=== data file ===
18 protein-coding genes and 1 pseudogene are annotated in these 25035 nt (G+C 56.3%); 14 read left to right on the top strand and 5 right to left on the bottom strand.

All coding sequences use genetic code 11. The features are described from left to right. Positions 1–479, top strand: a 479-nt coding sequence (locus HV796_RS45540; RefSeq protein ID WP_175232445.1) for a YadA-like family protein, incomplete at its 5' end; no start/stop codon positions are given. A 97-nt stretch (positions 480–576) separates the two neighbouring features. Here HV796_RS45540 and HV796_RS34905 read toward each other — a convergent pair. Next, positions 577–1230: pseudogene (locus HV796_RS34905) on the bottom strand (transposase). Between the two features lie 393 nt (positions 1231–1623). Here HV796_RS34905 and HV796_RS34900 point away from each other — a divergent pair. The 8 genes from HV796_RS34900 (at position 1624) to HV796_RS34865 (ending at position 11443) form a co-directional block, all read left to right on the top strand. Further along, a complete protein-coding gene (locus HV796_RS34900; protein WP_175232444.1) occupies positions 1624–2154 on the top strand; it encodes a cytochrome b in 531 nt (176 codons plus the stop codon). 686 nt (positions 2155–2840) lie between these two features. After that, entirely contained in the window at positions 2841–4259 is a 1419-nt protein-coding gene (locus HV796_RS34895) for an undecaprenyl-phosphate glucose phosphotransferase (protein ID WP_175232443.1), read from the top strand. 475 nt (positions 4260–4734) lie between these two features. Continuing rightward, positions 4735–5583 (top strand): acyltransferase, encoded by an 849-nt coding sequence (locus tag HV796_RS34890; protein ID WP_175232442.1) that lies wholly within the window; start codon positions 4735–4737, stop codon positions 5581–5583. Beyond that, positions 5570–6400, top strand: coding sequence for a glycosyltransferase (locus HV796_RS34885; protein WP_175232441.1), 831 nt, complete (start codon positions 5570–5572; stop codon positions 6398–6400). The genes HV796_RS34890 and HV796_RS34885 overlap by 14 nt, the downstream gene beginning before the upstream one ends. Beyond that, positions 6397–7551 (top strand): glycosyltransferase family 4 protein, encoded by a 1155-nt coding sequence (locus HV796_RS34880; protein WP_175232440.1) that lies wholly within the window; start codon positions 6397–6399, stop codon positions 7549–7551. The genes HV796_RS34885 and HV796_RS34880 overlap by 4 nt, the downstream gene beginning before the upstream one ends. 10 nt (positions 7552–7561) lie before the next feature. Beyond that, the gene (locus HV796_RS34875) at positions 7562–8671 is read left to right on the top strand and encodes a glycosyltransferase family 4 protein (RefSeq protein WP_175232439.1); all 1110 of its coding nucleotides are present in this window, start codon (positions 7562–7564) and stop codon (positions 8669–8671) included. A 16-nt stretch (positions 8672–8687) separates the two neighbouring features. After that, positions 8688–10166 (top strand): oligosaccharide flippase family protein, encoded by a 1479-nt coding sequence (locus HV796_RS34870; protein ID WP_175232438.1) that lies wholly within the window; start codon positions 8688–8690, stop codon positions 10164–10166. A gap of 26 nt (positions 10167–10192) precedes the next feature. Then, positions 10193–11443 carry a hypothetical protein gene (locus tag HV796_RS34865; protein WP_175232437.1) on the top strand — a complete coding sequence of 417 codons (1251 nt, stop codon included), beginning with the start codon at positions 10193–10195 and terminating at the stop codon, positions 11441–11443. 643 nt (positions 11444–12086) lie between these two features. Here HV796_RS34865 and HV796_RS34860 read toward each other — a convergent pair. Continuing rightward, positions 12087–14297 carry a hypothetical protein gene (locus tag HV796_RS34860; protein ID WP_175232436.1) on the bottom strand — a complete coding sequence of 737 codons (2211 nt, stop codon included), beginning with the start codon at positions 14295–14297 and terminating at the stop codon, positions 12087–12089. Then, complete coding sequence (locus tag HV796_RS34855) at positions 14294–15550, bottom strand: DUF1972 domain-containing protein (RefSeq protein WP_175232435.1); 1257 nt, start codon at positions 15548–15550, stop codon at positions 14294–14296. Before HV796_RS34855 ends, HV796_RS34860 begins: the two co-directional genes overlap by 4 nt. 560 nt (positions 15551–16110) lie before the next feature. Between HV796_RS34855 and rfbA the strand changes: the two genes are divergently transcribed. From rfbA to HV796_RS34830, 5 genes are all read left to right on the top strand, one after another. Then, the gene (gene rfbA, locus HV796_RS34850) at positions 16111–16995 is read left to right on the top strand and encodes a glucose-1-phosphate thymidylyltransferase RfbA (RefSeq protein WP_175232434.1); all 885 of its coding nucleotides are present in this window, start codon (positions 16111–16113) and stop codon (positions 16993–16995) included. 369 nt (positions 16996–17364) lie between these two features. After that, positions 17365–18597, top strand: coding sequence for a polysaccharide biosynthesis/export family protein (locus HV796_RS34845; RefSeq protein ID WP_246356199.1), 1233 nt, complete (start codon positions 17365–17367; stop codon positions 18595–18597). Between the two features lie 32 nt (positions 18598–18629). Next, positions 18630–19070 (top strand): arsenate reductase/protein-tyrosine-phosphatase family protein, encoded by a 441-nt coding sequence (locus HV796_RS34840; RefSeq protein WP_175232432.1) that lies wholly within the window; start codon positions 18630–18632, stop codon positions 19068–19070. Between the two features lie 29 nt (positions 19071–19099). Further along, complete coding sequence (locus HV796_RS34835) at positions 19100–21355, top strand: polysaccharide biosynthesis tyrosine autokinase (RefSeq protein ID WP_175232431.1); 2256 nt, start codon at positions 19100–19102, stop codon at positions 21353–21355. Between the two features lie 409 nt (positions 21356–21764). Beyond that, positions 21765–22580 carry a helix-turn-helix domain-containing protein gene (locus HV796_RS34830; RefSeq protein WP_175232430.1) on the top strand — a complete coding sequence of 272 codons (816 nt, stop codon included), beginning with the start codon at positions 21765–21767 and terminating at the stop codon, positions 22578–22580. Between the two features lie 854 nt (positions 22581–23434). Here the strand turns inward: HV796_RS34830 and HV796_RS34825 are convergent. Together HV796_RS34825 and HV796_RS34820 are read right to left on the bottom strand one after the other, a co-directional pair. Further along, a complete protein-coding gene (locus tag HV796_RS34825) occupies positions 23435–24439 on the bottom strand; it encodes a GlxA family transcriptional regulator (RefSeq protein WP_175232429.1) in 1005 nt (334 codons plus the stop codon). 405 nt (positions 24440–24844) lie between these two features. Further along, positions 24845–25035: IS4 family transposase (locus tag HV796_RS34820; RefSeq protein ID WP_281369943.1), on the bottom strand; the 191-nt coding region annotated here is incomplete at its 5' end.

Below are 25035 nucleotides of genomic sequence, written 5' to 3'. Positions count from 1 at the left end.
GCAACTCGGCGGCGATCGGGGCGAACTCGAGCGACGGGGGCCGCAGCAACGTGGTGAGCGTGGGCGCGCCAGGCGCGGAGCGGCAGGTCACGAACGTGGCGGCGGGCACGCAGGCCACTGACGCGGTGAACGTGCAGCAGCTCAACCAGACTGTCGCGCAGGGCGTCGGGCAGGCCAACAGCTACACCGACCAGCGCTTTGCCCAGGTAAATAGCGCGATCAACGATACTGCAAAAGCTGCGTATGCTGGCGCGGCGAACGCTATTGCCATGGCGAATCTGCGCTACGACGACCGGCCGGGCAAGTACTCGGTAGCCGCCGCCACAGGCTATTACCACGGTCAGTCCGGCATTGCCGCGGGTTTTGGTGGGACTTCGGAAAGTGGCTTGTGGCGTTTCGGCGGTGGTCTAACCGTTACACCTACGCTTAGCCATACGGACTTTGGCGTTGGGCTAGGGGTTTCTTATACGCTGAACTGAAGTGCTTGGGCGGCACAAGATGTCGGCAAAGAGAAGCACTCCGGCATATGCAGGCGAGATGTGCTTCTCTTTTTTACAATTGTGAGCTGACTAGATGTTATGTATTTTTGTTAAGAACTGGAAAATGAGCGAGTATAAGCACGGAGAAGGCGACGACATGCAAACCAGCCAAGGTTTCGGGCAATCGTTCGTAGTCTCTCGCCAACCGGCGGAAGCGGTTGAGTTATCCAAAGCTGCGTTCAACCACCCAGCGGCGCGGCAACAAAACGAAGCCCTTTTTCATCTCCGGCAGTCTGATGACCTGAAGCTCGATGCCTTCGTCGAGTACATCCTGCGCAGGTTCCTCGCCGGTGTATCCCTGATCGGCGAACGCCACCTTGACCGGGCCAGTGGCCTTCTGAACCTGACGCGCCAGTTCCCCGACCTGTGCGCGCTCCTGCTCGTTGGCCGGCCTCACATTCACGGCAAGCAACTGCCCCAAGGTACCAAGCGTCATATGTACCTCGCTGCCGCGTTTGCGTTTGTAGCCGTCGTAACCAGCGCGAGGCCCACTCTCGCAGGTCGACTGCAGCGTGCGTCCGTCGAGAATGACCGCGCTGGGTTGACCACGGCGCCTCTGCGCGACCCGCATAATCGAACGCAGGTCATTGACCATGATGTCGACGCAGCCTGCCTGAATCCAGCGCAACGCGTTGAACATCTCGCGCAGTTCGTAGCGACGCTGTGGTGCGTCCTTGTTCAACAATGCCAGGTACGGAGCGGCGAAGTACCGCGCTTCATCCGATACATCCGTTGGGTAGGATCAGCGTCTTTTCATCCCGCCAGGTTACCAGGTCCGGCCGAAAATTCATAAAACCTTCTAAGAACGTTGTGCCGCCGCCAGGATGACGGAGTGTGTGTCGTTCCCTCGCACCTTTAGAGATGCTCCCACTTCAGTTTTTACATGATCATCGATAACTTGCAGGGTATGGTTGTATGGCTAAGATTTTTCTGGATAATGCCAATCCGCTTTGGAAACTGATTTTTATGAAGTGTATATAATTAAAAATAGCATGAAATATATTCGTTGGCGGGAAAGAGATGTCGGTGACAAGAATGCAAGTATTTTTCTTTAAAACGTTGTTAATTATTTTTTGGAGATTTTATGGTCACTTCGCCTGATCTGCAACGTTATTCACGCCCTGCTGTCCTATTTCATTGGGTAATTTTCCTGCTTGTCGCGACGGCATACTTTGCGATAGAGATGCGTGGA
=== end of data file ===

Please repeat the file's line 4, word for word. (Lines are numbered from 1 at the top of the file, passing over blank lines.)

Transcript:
GCAACTCGGCGGCGATCGGGGCGAACTCGAGCGACGGGGGCCGCAGCAACGTGGTGAGCGTGGGCGCGCCAGGCGCGGAGCGGCAGGTCACGAACGTGGCGGCGGGCACGCAGGCCACTGACGCGGTGAACGTGCAGCAGCTCAACCAGACTGTCGCGCAGGGCGTCGGGCAGGCCAACAGCTACACCGACCAGCGCTTTGCCCAGGTAAATAGCGCGATCAACGATACTGCAAAAGCTGCGTATGCTGGCGCGGCGAACGCTATTGCCATGGCGAATCTGCGCTACGACGACCGGCCGGGCAAGTACTCGGTAGCCGCCGCCACAGGCTATTACCACGGTCAGTCCGGCATTGCCGCGGGTTTTGGTGGGACTTCGGAAAGTGGCTTGTGGCGTTTCGGCGGTGGTCTAACCGTTACACCTACGCTTAGCCATACGGACTTTGGCGTTGGGCTAGGGGTTTCTTATACGCTGAACTGAAGTGCTTGGGCGGCACAAGATGTCGGCAAAGAGAAGCACTCCGGCATATGCAGGCGAGATGTGCTTCTCTTTTTTACAATTGTGAGCTGACTAGATGTTATGTATTTTTGTTAAGAACTGGAAAATGAGCGAGTATAAGCACGGAGAAGGCGACGACATGCAAACCAGCCAAGGTTTCGGGCAATCGTTCGTAGTCTCTCGCCAACCGGCGGAAGCGGTTGAGTTATCCAAAGCTGCGTTCAACCACCCAGCGGCGCGGCAACAAAACGAAGCCCTTTTTCATCTCCGGCAGTCTGATGACCTGAAGCTCGATGCCTTCGTCGAGTACATCCTGCGCAGGTTCCTCGCCGGTGTATCCCTGATCGGCGAACGCCACCTTGACCGGGCCAGTGGCCTTCTGAACCTGACGCGCCAGTTCCCCGACCTGTGCGCGCTCCTGCTCGTTGGCCGGCCTCACATTCACGGCAAGCAACTGCCCCAAGGTACCAAGCGTCATATGTACCTCGCTGCCGCGTTTGCGTTTGTAGCCGTCGTAACCAGCGCGAGGCCCACTCTCGCAGGTCGACTGCAGCGTGCGTCCGTCGAGAATGACCGCGCTGGGTTGACCACGGCGCCTCTGCGCGACCCGCATAATCGAACGCAGGTCATTGACCATGATGTCGACGCAGCCTGCCTGAATCCAGCGCAACGCGTTGAACATCTCGCGCAGTTCGTAGCGACGCTGTGGTGCGTCCTTGTTCAACAATGCCAGGTACGGAGCGGCGAAGTACCGCGCTTCATCCGATACATCCGTTGGGTAGGATCAGCGTCTTTTCATCCCGCCAGGTTACCAGGTCCGGCCGAAAATTCATAAAACCTTCTAAGAACGTTGTGCCGCCGCCAGGATGACGGAGTGTGTGTCGTTCCCTCGCACCTTTAGAGATGCTCCCACTTCAGTTTTTACATGATCATCGATAACTTGCAGGGTATGGTTGTATGGCTAAGATTTTTCTGGATAATGCCAATCCGCTTTGGAAACTGATTTTTATGAAGTGTATATAATTAAAAATAGCATGAAATATATTCGTTGGCGGGAAAGAGATGTCGGTGACAAGAATGCAAGTATTTTTCTTTAAAACGTTGTTAATTATTTTTTGGAGATTTTATGGTCACTTCGCCTGATCTGCAACGTTATTCACGCCCTGCTGTCCTATTTCATTGGGTAATTTTCCTGCTTGTCGCGACGGCATACTTTGCGATAGAGATGCGTGGA